DAILY ROUTINE OF AN ELITE-SUB-PROFESSIONAL-SUSHI-BOY-LONG-DISTANCE-RUNNER

7:00 AM: Wake up. Limp out of bed. Question if my right Achilles is finally ready to explode. It isn’t. Which is a bit of bummer, because a day or 180 off would be nice. Oh well.

 

7:02 AM: Roll downstairs. Eat a banana. Drink coffee. Clean up the coffee grounds Fauble managed to decorate the kitchen with.

 

8:00 AM: Begin morning run with a few hundred hobbling shuffles and then settle nicely into 7:45 mile pace. Gradually increase mile pace until a Strava-acceptable 7 minute-per-mile pace is attained. Run this pace for 60-90 minutes. What a time to be alive.

 

 9:30 AM: Make a big, beautiful bowl of oatmeal. I love oatmeal. Oatmeal is one of my oldest, dearest friends. Sometimes I look at oatmeal and I say, “wow oatmeal, thank you for always being one of my oldest, dearest friends.” And then I eat oatmeal.

 

10:00 AM: Lay down. Purposely lose track of time because ignorance is the purest bliss we can know.

 

10:50 AM: SHIT! Realization sinks in that I have to be at work in five minutes.

 

10:52 AM: Saddle bike. SHIT! Realization sinks in I will be late to work.

 

10:56 AM: Arrive to Karma Sushi. SHIT! I’m late to work.

 

10:56 AM – 2:55 PM: Enter zombie mode. Bus table. Seat guests. Bring out edamame. Eat miso soup. Manager tells me to pep up. I (don’t) tell manager (but probably should) I’m running 120 miles-a-week and have no pep to give at this moment or any moment forward.

 

My 19-year-old counterpart bosses me around and tells me to clean something. I hide in the bathroom. I am full of shame.

 

My coach, Mike Smith, messages me an excerpt from some ancient text. It scares me and goes something like this:

 

Sometimes fate is like a small sandstorm that keeps changing directions. You change direction but the sandstorm chases you. You turn again, but the storm adjusts. Over and over you play this out, like some ominous dance with death just before dawn. Why? Because this storm isn't something that blew in from far away, something that has nothing to do with you. This storm is you. Something inside of you. So all you can do is give in to it, step right inside the storm, closing your eyes and plugging up your ears so the sand doesn't get in, and walk through it, step by step. There's no sun there, no moon, no direction, no sense of time. Just fine white sand swirling up into the sky like pulverized bones. That's the kind of sandstorm you need to imagine.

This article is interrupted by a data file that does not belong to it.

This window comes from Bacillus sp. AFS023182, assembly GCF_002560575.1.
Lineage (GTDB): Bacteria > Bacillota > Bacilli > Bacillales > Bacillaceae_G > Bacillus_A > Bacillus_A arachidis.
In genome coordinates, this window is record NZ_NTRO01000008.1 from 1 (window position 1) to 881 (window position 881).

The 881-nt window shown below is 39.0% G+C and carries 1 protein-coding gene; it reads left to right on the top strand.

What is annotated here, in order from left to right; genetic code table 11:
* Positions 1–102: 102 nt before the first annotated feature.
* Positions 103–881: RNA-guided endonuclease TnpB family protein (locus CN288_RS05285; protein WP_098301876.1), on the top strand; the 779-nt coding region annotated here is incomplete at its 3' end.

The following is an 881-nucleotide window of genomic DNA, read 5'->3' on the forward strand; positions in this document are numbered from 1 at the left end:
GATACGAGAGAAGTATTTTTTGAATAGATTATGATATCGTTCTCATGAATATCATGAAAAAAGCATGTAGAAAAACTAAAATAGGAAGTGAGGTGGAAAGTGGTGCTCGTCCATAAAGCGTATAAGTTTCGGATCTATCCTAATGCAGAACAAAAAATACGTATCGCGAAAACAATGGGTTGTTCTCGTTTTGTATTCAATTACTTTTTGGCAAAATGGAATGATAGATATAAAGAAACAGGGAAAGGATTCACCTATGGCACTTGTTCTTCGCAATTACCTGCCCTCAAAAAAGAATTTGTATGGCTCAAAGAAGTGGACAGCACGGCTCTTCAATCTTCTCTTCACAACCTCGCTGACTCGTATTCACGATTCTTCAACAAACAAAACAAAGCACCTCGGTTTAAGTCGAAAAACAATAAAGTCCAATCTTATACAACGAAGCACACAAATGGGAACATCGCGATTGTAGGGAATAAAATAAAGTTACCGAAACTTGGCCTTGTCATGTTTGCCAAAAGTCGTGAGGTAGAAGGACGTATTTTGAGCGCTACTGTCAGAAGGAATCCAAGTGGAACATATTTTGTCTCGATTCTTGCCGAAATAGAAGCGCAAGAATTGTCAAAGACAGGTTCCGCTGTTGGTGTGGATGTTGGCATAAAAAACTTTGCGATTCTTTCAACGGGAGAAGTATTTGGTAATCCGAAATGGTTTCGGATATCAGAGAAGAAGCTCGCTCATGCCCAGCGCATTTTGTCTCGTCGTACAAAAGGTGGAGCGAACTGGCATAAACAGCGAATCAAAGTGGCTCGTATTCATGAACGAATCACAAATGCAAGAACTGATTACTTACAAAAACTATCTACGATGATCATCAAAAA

I’m now inspired, but still in the bathroom. I leave bathroom.

 

2:56 PM: Leave Karma Sushi forever! I tell myself this, but I will be back tomorrow. But, as they say, ignorance is the purest form of bliss.

 

3:00 PM: Enter the apartment. Fauble is sitting on the couch, watching Breaking Bad as is the routine. Maybe eat, maybe don’t. Thin to win. Lay down.

 

3:45 PM: Enough of this laying down crap. I am a small, light, bouncy sandstorm dammit! Go for a run.

 

3:46 PM – 4:46 PM: Play mental games with myself. Manage to talk myself into running at least eight miles. Question the validity of all this nonsense. Become blissfully happy I live in a beautiful town abound with nature while chasing down a dream. Manage to run a few extra miles.

 

5:00 PM: Lay down on yoga mat. Don’t even really pretend to stretch. Ask Fauble to massage my hamstrings. He acquiesces. I second-guess my request. We end up tickling each other. This goes on for a few minutes.

 

6:30 PM: Open fridge. Pop open a cheap, domestic beverage. Ahhhhh. Eat contents of fridge.

 

7:15 PM: Fauble is up to his decorating again. Wipe crumbs. Throw away wrappers. He is a festive man, but this is no time for celebration.

 

7:30 PM: Watch sports. Sports are fun. I like sports. I’m sleepy.

 

8:30 PM: Drink some tart cherry juice and chase it with a drug cocktail of: iron, vitamin C, vitamin B complex, amino acids, and magnesium.

 

8:35 PM: Goodnight Fauble, I’m going to bed.

 

8:37 PM: Get into bed. Help.

 

9:00 PM – 7:00 AM: Attempt to become human again.

 

Tomorrow will be a new day. But not really. It will all be the same: a beautiful swim in the depths of self-loathing, soreness, and blissful ignorance. I don’t live like this to experience some sort of “runner’s high” during or after a workout. I made the decision to live like this so I can transcend the pre-conceived limits my mind has placed on my body. And so I can eat a ton of Mexican food.  

Stephen Kersh